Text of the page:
Ashes began to float slowly down into the woods, like petals falling from a spent flower. “If only I could see my son just once,” he thought. Turning towards the dark forest, he gazed into the trees, thinking about the small cottage, resting only a day’s journey away. That was where his home was – so close – too close.
Sighing, he motioned to the hidden rangers. As if out of thin air, the forest floor was lined with about twenty men, all clad in browns and greens, and armed with bows and swords. Each man carried an extra bundle of arrows, as well as an extra sword strapped to their backs. All of them were ready to follow him.
“The plan is simple,” Sylvan announced. “You ten,” he motioned, “will enter the town from the back, and give your spare weapons to men inside. Once you reach the watchtower, your group will split. Five will prepare bows at the top, and the other five will guard the bottom. I will take the other half of you, and we will surprise the enemy from the outside. They will not expect an attack from behind. We should retain the upper hand. Keep to the trees, and keep hidden.”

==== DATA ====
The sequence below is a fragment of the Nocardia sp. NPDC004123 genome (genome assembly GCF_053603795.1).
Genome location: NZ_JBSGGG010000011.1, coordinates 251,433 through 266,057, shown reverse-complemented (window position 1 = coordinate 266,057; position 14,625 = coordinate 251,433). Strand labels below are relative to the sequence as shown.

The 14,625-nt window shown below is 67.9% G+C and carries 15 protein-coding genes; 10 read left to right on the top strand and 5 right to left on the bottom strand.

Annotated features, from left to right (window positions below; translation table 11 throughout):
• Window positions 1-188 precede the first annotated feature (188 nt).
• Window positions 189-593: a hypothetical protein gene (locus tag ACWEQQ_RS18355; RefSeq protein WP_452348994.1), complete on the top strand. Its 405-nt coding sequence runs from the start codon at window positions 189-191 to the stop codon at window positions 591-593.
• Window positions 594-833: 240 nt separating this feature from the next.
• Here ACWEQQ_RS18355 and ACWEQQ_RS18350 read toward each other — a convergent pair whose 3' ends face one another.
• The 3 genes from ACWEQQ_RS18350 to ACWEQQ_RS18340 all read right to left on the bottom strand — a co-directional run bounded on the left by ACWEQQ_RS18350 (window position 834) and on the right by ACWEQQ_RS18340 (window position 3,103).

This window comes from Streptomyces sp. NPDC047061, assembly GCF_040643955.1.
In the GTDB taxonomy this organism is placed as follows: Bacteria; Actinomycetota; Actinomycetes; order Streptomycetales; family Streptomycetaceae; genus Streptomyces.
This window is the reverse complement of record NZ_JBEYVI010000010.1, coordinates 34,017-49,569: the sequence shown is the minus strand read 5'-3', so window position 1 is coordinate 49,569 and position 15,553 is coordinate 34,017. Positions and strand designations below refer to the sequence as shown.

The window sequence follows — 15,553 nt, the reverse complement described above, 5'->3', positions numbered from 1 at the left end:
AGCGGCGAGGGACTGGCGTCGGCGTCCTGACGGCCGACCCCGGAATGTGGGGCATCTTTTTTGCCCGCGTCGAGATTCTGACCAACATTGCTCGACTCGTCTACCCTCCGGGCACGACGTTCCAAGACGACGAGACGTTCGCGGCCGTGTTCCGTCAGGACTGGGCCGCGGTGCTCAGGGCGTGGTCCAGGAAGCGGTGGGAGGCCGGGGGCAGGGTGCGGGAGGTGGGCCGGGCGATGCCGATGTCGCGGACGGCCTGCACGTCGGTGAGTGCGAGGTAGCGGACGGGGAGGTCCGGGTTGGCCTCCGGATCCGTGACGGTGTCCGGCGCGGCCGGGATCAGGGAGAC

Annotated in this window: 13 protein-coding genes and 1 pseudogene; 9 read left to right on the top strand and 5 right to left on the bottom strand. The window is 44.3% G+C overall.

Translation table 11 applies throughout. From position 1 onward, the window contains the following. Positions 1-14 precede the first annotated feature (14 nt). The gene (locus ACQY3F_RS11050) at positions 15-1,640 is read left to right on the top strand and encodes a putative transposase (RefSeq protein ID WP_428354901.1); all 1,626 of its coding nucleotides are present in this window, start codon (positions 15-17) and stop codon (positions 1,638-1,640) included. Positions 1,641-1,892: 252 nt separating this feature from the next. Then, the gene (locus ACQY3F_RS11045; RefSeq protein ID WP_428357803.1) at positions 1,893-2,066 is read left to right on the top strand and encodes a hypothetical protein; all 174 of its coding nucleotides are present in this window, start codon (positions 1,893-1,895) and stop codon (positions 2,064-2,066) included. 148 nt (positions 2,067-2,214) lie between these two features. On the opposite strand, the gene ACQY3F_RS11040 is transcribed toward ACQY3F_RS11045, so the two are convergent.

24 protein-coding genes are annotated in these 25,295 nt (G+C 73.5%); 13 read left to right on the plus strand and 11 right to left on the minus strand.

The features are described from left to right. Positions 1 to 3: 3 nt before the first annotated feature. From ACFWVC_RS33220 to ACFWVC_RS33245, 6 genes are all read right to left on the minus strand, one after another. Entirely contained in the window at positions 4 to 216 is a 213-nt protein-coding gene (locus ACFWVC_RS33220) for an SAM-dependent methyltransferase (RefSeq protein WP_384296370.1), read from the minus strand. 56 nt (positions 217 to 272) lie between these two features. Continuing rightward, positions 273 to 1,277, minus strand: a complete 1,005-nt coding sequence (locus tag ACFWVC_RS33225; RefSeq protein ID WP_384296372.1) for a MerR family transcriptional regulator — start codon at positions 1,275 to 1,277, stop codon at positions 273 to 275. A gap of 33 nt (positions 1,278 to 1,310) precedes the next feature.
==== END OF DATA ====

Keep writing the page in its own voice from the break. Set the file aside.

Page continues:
Immediately, the men were on their way. “You know the signal,” Sylvan whispered to Eric, the leader of the other ten. Cinders were steadily falling, and the two houses closest to the woods were all but consumed. Dark figures could be seen outlined by the flames. The enemy was moving. Sylvan motioned to his men; they moved to their positions around the village. All they needed was the signal.
No one knew exactly how long it would take for the other rangers to be in position – the watchtower was in the middle of the town. Even from where they were, the rangers could see the black form towering over the houses.